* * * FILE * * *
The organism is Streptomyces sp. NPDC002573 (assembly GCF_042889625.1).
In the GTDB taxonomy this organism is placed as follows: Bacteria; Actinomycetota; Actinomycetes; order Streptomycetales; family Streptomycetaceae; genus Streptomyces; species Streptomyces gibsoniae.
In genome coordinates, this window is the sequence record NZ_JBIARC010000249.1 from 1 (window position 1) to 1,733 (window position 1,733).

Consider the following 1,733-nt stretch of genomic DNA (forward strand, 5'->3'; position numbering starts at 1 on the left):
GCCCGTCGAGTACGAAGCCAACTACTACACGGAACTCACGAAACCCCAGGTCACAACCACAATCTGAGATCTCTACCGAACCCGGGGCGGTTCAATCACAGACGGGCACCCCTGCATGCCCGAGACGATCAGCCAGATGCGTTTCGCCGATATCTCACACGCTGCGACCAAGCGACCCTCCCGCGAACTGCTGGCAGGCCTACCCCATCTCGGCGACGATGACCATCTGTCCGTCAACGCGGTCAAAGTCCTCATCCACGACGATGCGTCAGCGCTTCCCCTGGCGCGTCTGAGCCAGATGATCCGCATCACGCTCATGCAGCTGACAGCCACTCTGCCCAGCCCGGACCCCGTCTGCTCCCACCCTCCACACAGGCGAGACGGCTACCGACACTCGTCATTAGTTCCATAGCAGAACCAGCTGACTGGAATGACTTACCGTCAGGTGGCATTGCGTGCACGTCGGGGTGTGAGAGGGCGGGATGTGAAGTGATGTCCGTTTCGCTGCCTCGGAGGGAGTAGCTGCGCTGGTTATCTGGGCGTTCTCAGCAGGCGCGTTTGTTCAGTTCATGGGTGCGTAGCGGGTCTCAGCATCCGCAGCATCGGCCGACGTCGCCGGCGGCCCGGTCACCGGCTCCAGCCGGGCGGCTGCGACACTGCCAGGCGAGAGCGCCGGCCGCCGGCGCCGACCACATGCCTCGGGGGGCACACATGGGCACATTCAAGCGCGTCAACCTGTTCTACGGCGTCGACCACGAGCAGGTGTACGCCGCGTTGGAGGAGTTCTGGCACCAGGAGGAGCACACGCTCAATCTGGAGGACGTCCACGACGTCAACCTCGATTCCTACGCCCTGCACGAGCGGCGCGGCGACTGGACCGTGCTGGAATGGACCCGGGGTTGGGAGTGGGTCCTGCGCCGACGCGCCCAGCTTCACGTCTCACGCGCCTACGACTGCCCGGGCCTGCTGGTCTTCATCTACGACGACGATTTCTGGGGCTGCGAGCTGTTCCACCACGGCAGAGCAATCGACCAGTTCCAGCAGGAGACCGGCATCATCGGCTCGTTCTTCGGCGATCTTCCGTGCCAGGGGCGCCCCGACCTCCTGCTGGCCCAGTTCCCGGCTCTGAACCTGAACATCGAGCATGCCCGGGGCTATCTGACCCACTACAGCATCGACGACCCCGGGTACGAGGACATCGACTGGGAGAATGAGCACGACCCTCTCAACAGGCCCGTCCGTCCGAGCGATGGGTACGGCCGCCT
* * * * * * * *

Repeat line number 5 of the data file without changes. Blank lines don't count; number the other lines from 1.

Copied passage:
GCCCGTCGAGTACGAAGCCAACTACTACACGGAACTCACGAAACCCCAGGTCACAACCACAATCTGAGATCTCTACCGAACCCGGGGCGGTTCAATCACAGACGGGCACCCCTGCATGCCCGAGACGATCAGCCAGATGCGTTTCGCCGATATCTCACACGCTGCGACCAAGCGACCCTCCCGCGAACTGCTGGCAGGCCTACCCCATCTCGGCGACGATGACCATCTGTCCGTCAACGCGGTCAAAGTCCTCATCCACGACGATGCGTCAGCGCTTCCCCTGGCGCGTCTGAGCCAGATGATCCGCATCACGCTCATGCAGCTGACAGCCACTCTGCCCAGCCCGGACCCCGTCTGCTCCCACCCTCCACACAGGCGAGACGGCTACCGACACTCGTCATTAGTTCCATAGCAGAACCAGCTGACTGGAATGACTTACCGTCAGGTGGCATTGCGTGCACGTCGGGGTGTGAGAGGGCGGGATGTGAAGTGATGTCCGTTTCGCTGCCTCGGAGGGAGTAGCTGCGCTGGTTATCTGGGCGTTCTCAGCAGGCGCGTTTGTTCAGTTCATGGGTGCGTAGCGGGTCTCAGCATCCGCAGCATCGGCCGACGTCGCCGGCGGCCCGGTCACCGGCTCCAGCCGGGCGGCTGCGACACTGCCAGGCGAGAGCGCCGGCCGCCGGCGCCGACCACATGCCTCGGGGGGCACACATGGGCACATTCAAGCGCGTCAACCTGTTCTACGGCGTCGACCACGAGCAGGTGTACGCCGCGTTGGAGGAGTTCTGGCACCAGGAGGAGCACACGCTCAATCTGGAGGACGTCCACGACGTCAACCTCGATTCCTACGCCCTGCACGAGCGGCGCGGCGACTGGACCGTGCTGGAATGGACCCGGGGTTGGGAGTGGGTCCTGCGCCGACGCGCCCAGCTTCACGTCTCACGCGCCTACGACTGCCCGGGCCTGCTGGTCTTCATCTACGACGACGATTTCTGGGGCTGCGAGCTGTTCCACCACGGCAGAGCAATCGACCAGTTCCAGCAGGAGACCGGCATCATCGGCTCGTTCTTCGGCGATCTTCCGTGCCAGGGGCGCCCCGACCTCCTGCTGGCCCAGTTCCCGGCTCTGAACCTGAACATCGAGCATGCCCGGGGCTATCTGACCCACTACAGCATCGACGACCCCGGGTACGAGGACATCGACTGGGAGAATGAGCACGACCCTCTCAACAGGCCCGTCCGTCCGAGCGATGGGTACGGCCGCCT